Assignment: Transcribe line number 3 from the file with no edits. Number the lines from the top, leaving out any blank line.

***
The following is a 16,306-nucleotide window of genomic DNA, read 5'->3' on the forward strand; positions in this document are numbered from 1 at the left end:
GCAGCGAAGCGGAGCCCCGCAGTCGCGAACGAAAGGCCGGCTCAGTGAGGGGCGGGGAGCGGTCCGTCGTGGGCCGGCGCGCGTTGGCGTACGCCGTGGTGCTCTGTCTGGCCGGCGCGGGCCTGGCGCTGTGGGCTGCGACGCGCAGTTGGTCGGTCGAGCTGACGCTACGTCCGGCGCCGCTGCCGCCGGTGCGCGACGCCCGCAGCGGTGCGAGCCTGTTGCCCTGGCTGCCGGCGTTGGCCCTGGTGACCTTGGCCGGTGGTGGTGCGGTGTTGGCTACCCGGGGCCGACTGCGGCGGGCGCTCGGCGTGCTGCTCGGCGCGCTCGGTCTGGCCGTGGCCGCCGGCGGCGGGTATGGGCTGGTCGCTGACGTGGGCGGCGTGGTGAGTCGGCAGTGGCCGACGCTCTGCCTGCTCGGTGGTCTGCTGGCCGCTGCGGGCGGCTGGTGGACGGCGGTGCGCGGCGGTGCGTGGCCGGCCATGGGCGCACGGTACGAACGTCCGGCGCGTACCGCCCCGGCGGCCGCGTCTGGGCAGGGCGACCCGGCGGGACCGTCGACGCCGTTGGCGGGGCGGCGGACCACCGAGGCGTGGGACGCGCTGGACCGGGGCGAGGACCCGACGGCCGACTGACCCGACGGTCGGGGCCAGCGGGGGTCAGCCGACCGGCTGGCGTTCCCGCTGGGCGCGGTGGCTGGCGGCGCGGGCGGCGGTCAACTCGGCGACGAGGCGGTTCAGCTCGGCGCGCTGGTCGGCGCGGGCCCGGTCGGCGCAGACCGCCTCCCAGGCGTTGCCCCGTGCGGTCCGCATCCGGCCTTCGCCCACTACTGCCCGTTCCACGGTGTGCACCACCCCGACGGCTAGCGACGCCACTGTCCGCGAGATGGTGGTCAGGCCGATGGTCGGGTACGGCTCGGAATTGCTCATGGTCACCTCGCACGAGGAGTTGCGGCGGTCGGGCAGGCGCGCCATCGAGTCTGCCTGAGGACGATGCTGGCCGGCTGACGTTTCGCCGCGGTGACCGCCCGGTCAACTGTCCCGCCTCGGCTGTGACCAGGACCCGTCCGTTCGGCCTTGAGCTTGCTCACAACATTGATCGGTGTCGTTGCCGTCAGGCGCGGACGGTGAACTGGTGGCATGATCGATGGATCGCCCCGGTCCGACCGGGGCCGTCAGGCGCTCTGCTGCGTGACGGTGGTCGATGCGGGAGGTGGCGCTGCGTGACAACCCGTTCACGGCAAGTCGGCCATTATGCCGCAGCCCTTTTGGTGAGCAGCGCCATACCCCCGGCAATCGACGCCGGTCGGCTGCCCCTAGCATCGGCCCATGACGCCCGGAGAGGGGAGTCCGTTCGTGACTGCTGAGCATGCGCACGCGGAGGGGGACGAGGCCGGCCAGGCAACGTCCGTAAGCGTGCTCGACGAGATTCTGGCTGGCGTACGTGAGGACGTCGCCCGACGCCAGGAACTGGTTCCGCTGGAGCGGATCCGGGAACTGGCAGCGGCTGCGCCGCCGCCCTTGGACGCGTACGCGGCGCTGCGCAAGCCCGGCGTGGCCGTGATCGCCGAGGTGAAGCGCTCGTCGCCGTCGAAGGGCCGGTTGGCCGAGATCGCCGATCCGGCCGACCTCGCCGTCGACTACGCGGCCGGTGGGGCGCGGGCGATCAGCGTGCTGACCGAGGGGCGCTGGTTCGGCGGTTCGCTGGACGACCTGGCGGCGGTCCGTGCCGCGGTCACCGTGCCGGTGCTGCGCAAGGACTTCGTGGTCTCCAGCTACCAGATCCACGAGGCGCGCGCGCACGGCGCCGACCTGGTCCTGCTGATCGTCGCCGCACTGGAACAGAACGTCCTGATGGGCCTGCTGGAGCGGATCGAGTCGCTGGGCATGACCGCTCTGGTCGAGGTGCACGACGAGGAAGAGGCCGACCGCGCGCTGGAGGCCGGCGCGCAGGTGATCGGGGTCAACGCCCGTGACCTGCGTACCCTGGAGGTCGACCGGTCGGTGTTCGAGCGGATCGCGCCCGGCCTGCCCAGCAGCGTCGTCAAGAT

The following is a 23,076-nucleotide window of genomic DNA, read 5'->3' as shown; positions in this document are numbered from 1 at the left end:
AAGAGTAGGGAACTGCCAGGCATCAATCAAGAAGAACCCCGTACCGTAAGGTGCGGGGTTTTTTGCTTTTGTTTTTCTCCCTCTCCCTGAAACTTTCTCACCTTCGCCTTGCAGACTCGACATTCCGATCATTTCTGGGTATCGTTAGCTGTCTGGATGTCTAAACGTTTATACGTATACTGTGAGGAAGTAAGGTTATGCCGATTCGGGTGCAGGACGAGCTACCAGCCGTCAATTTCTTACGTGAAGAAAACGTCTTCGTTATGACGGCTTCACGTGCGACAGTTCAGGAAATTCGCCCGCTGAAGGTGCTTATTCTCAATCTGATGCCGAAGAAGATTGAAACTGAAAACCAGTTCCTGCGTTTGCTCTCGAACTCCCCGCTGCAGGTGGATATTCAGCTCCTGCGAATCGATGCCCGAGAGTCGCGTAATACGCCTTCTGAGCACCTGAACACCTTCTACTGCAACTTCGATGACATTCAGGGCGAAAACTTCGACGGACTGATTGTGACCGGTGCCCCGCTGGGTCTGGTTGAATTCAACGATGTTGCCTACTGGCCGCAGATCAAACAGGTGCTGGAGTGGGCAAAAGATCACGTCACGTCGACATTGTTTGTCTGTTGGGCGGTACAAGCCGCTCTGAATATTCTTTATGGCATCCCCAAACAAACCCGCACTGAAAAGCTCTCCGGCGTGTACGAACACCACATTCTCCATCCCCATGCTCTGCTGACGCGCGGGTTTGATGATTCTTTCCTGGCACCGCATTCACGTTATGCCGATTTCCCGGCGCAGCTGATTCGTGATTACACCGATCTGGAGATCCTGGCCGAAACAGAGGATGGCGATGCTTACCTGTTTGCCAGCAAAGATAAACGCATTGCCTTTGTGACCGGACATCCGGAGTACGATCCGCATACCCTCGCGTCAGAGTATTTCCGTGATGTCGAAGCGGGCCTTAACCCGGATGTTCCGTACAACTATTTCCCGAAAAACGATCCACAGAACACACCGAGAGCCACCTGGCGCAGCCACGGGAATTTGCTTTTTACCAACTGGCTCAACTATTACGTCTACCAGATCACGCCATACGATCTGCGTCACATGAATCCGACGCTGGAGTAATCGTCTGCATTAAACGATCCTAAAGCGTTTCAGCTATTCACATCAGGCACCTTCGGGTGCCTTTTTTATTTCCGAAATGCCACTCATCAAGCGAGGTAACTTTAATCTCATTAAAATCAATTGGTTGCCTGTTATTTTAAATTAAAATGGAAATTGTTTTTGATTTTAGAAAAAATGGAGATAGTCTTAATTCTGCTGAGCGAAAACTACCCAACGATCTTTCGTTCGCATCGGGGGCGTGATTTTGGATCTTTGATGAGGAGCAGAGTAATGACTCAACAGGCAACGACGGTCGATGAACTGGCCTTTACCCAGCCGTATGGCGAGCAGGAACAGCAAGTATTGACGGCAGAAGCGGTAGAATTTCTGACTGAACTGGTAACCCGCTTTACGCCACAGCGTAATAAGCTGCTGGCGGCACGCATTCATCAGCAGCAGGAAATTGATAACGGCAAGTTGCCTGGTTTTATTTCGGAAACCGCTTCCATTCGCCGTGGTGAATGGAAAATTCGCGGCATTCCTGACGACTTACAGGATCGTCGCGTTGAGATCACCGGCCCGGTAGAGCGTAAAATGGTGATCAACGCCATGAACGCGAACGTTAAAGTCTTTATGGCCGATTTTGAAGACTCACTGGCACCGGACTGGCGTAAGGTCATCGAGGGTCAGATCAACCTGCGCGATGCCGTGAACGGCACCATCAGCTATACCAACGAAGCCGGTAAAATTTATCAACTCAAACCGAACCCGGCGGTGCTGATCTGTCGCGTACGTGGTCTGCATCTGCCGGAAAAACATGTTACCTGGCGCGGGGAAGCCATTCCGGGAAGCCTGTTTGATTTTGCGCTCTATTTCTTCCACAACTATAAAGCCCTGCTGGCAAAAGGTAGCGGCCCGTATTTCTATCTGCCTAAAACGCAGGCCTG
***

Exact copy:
The following is a 23,076-nucleotide window of genomic DNA, read 5'->3' as shown; positions in this document are numbered from 1 at the left end: